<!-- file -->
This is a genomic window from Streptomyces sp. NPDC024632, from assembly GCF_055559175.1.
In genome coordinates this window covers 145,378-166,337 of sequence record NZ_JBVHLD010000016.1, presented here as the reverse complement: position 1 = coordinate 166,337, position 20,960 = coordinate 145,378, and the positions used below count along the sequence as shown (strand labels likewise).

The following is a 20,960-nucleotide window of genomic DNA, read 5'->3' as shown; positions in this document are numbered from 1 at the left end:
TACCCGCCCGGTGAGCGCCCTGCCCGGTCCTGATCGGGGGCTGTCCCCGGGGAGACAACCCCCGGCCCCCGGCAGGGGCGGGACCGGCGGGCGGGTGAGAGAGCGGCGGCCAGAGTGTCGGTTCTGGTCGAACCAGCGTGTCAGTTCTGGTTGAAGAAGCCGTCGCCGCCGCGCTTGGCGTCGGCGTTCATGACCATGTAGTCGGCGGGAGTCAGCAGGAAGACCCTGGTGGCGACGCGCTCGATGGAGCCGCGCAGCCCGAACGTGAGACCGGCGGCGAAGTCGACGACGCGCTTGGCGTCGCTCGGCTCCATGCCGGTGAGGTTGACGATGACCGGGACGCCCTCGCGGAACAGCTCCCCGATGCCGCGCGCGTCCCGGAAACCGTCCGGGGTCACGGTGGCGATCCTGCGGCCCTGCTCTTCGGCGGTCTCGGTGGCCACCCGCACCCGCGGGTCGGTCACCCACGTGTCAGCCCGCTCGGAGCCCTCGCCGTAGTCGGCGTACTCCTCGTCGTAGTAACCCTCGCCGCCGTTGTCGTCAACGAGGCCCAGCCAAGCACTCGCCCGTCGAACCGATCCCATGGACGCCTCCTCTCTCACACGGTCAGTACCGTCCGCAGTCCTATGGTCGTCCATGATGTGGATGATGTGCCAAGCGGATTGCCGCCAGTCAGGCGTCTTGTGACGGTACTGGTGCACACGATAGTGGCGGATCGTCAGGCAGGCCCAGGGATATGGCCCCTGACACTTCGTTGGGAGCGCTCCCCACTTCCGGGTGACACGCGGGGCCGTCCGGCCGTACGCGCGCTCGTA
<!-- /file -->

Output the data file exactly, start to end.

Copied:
This is a genomic window from Streptomyces sp. NPDC024632, from assembly GCF_055559175.1.
In genome coordinates this window covers 145,378-166,337 of sequence record NZ_JBVHLD010000016.1, presented here as the reverse complement: position 1 = coordinate 166,337, position 20,960 = coordinate 145,378, and the positions used below count along the sequence as shown (strand labels likewise).

The following is a 20,960-nucleotide window of genomic DNA, read 5'->3' as shown; positions in this document are numbered from 1 at the left end:
TACCCGCCCGGTGAGCGCCCTGCCCGGTCCTGATCGGGGGCTGTCCCCGGGGAGACAACCCCCGGCCCCCGGCAGGGGCGGGACCGGCGGGCGGGTGAGAGAGCGGCGGCCAGAGTGTCGGTTCTGGTCGAACCAGCGTGTCAGTTCTGGTTGAAGAAGCCGTCGCCGCCGCGCTTGGCGTCGGCGTTCATGACCATGTAGTCGGCGGGAGTCAGCAGGAAGACCCTGGTGGCGACGCGCTCGATGGAGCCGCGCAGCCCGAACGTGAGACCGGCGGCGAAGTCGACGACGCGCTTGGCGTCGCTCGGCTCCATGCCGGTGAGGTTGACGATGACCGGGACGCCCTCGCGGAACAGCTCCCCGATGCCGCGCGCGTCCCGGAAACCGTCCGGGGTCACGGTGGCGATCCTGCGGCCCTGCTCTTCGGCGGTCTCGGTGGCCACCCGCACCCGCGGGTCGGTCACCCACGTGTCAGCCCGCTCGGAGCCCTCGCCGTAGTCGGCGTACTCCTCGTCGTAGTAACCCTCGCCGCCGTTGTCGTCAACGAGGCCCAGCCAAGCACTCGCCCGTCGAACCGATCCCATGGACGCCTCCTCTCTCACACGGTCAGTACCGTCCGCAGTCCTATGGTCGTCCATGATGTGGATGATGTGCCAAGCGGATTGCCGCCAGTCAGGCGTCTTGTGACGGTACTGGTGCACACGATAGTGGCGGATCGTCAGGCAGGCCCAGGGATATGGCCCCTGACACTTCGTTGGGAGCGCTCCCCACTTCCGGGTGACACGCGGGGCCGTCCGGCCGTACGCGCGCTCGTA